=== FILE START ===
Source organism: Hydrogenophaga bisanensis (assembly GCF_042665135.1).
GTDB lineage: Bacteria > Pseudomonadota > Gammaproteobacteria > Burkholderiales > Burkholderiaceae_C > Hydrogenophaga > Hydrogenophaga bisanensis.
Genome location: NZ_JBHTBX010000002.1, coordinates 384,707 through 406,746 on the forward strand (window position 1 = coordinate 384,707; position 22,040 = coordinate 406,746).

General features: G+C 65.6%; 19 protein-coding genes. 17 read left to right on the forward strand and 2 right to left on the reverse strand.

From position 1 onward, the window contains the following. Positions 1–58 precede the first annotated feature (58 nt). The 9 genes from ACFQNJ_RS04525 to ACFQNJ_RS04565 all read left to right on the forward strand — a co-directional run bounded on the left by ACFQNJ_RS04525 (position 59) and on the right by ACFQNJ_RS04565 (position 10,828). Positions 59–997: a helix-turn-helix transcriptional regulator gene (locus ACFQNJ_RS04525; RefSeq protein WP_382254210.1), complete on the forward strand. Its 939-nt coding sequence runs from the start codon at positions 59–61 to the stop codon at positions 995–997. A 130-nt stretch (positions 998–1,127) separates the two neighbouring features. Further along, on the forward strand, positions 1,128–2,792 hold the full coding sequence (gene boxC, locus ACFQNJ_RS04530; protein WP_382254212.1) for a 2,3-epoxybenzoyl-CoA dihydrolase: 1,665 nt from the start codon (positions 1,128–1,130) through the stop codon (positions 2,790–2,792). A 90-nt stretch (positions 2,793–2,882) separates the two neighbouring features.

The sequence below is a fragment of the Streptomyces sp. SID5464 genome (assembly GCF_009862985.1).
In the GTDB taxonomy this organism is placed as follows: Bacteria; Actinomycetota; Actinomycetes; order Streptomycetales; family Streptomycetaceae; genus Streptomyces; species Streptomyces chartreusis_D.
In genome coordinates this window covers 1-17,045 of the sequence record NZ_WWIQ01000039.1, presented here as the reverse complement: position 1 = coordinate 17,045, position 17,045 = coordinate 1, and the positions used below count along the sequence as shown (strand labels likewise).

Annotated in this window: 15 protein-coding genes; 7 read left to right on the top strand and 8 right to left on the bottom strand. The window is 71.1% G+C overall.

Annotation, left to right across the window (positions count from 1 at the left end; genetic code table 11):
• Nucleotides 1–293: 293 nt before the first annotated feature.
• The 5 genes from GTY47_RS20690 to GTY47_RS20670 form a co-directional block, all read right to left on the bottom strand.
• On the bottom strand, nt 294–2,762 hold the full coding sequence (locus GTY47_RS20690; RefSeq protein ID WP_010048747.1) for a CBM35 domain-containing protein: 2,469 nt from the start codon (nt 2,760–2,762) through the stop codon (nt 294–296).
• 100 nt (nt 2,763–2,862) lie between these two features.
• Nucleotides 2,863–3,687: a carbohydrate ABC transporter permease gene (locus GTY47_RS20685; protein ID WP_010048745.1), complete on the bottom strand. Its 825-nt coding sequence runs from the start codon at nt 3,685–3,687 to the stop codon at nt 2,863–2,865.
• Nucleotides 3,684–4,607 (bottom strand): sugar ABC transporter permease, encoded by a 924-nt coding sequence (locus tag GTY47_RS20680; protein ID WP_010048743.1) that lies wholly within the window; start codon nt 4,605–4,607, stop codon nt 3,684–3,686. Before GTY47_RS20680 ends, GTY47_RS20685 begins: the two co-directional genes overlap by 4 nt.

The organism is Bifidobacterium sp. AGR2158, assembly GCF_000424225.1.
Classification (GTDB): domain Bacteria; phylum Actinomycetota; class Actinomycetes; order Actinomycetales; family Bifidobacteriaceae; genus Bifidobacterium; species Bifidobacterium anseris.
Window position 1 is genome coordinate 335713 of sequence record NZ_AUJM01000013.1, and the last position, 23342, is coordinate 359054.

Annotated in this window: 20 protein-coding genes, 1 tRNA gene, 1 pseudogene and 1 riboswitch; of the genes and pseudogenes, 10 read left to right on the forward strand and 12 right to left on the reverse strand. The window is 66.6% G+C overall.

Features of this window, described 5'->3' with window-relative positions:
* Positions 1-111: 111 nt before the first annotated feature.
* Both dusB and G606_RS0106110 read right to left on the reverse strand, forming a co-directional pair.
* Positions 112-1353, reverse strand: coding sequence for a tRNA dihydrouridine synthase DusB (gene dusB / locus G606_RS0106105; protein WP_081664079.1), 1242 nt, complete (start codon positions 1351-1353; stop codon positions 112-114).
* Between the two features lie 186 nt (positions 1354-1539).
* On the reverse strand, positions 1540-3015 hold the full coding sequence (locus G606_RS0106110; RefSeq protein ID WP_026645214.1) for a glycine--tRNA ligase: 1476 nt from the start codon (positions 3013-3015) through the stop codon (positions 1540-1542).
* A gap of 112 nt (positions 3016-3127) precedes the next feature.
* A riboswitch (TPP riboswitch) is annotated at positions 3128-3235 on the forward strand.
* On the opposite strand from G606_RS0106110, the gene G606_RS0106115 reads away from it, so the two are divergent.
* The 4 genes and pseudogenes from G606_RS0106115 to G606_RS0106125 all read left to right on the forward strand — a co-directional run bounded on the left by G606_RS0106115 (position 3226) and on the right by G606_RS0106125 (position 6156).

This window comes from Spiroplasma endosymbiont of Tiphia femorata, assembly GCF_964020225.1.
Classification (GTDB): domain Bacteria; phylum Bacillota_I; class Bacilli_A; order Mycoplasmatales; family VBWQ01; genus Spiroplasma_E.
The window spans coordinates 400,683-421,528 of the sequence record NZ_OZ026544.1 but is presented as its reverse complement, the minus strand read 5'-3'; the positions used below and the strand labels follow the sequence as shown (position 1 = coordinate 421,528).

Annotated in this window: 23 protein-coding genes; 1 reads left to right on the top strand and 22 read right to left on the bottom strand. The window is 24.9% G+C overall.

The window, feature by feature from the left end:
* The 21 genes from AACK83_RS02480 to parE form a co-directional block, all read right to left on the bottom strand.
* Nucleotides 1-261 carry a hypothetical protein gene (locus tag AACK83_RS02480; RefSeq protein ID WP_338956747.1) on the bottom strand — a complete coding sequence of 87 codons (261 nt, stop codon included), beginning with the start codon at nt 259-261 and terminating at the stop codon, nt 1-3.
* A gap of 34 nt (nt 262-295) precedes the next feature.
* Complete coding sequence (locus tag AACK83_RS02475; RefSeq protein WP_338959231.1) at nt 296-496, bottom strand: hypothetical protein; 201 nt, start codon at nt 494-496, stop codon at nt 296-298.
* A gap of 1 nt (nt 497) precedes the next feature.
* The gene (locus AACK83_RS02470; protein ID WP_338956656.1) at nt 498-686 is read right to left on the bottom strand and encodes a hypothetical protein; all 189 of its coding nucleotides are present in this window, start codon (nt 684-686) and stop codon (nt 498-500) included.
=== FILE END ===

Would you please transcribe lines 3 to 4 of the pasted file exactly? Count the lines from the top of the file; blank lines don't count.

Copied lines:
Genome location: NZ_JBHTBX010000002.1, coordinates 384,707 through 406,746 on the forward strand (window position 1 = coordinate 384,707; position 22,040 = coordinate 406,746).

General features: G+C 65.6%; 19 protein-coding genes. 17 read left to right on the forward strand and 2 right to left on the reverse strand.